Javier

Top Pick: Clean Room #7 (Vertigo) – I only read it with the lights on. This sure to be disturbing issue is an Astrid stand alone story.

East of West #25 (Image) – Year two comes to an end after three years. Wait that does’t sound right. Double-checked, it’s an accurate statement. Hickman and Dragotta get a pass because it is damn good apocalyptic storytelling.

Gutter Magic #4 (IDW Publishing) – The end to another good story. Only four issues of this epic sci-fi/fantasy alternative history epic. I got my fingers crosses for future arcs.

Karnak #3 (Marvel) – If you are going to make me wait for like five months, then it better be good. This new philosophically bent Karnak is a blast to read—that is when an issue finally makes it to market.

 

Brett

Top Pick: Superman: American Alien #6/Superman: Lois and Clark #7 (DC Comics) – The best two Superman comics DC has going right now. Both in their own ways are great explorations of the characters and both show off what makes him great.

Captain Canuck #8 (Chapter House Comics) – Every issue is fun and entertaining. Great superhero comics without the gritty grim.

Carver: Paris Story #3 (Z2 Comics) – Just awesome gritty noir.

Dept H #1 (Dark Horse) – Matt Kindt’s new series? Done! Did you read his Mind MGMT from Dark Horse? It’s excellent. This first issue is excellent. An absolutely must buy.

Divinity II #1 (Valiant) – The first volume was absolutely amazing and this is a series I’ve been looking forward to since its announcement. I’m expecting nothing but excellence here.

Graphic Policy’s Top Comic Picks this Week!

Moon_Knight_1_CoverWednesdays are new comic book day! Each week hundreds of comics are released, and that can be pretty daunting to go over and choose what to buy. That’s where we come in!

We’re bringing back something we haven’t done for a while, what the team thinks. Our contributors are choosing up to five books each week and why they’re choosing the books.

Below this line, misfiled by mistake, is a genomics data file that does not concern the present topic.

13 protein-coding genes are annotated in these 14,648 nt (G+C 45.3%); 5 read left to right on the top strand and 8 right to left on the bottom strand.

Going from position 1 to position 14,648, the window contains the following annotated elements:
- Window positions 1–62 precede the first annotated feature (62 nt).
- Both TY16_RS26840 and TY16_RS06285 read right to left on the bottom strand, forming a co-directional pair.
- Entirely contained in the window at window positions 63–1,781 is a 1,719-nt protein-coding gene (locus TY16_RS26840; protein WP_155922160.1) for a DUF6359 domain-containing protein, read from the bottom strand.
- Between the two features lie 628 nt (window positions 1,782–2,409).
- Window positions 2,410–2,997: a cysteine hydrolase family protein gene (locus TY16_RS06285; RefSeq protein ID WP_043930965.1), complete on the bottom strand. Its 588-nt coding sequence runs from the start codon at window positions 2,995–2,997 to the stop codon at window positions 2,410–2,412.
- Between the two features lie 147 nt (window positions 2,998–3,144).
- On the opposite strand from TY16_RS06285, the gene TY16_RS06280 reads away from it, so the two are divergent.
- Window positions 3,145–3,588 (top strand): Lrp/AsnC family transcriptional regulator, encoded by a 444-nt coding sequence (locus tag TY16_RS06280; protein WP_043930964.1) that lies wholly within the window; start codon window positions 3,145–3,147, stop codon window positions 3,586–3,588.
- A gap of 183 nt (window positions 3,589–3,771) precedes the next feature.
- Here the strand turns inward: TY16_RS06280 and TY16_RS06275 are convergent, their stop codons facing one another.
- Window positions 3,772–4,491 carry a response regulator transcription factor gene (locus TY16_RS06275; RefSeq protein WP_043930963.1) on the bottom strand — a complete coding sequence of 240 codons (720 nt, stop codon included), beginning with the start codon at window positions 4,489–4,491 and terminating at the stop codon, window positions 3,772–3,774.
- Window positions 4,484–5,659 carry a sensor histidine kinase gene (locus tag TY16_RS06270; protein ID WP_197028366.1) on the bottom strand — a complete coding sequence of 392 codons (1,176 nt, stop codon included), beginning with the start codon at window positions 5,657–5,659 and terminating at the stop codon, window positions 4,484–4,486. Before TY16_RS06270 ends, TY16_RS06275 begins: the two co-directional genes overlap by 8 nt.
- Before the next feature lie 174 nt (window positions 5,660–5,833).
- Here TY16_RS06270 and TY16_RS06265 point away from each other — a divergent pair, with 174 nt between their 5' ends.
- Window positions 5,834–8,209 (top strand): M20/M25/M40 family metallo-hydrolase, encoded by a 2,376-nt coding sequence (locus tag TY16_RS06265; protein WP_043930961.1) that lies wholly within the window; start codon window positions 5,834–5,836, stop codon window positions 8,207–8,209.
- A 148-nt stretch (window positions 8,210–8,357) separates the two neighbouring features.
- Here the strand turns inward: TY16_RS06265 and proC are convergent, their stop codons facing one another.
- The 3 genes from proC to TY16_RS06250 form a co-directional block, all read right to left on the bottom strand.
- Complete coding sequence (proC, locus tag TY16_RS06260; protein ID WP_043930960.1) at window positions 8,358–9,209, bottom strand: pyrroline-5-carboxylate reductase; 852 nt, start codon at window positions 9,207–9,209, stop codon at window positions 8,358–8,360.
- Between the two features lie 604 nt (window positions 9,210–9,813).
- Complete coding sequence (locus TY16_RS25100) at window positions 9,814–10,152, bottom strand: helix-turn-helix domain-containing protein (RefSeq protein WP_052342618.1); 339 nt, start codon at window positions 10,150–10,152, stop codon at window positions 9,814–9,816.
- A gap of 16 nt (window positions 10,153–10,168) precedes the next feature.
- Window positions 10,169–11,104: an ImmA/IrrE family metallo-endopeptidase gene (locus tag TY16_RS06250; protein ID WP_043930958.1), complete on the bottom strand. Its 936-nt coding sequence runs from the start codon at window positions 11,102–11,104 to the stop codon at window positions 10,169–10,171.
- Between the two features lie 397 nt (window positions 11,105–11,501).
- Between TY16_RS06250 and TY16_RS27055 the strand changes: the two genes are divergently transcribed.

Find out what folks think below, and what comics you should be looking out for this Wednesday.

Elana

Top Pick: No Mercy #9 (Image Comics)This is the most powerful issue of a comic you will read this month. It actually can stand alone if you haven’t read the series, because it’s that good and complete.

This month’s issue features the only trans male character in a mainstream comic. The ONLY one. I’m not surprised that a series which has dedicated itself to portraying an honest, diverse and realistic range of teens is the book that finally has a character like this. The story offers insight into a great injustice happening to all sorts of young people who society labels as “deviant”.

No Mercy is an unflinching series with high stakes, zero predictability and an extremely high level of moral responsibility. It lives up to it and we are stronger for reading it.

Goldie Vance #1 (BOOM! Box/BOOM! Studios)A Girl Detective! A fun resort setting! Charming and accessible art! Could this be the diverse and actually creative Nancy Drew we never had before? Probably.

 

Alex

Top Pick: Moon Knight #1 (Marvel) – I am one of the few (read only) Moon Knight fans at my comic shop, and I knew I’d be picking this comic up anyway, but with Jeff Lemire and Jordie Bellaire involved Marvel may as well just take my money. I’ve been chomping at the bit for this comic ever since I saw who the creative team involved was.

A&A: The Adventures Of Archer And Armstrong #2 (Valiant) – Last issue took me entirely by surprise, and I absolutely loved it. I’m incredibly pumped for the second issue this week.

Voracious #3 (Action Lab Entertainment) – I can’t get enough of this series. I honestly can’t. It’s an amazingly fun comic about the owner of a diner who is also a time travelling dinosaur hunter (where else do you think he  that you have to read.

Wrath Of The Eternal Warrior #6 (Valiant) – After the brilliance of last issue, this issue has a lot to live up too (spoiler: it does). I can’t wait to get my hands on the print copy.

 

Javier

Top Pick: The Last Contract #4 (BOOM! Studios) – This is the last issue. The Geriatric Hitman with No Name closes the gap on his violent past.  Bittersweet moment, I was hoping it would continue as a series, or at least for 12 issues. Maybe we’ll get lucky and Clint Eastwood picks this up for film.

Black Road #1 (Image Comics) – I’ve been on a Viking kick these past few weeks with the History Channel’s show, and I have Wood’s collected Northlander series in TPB, so the more Vikings the better.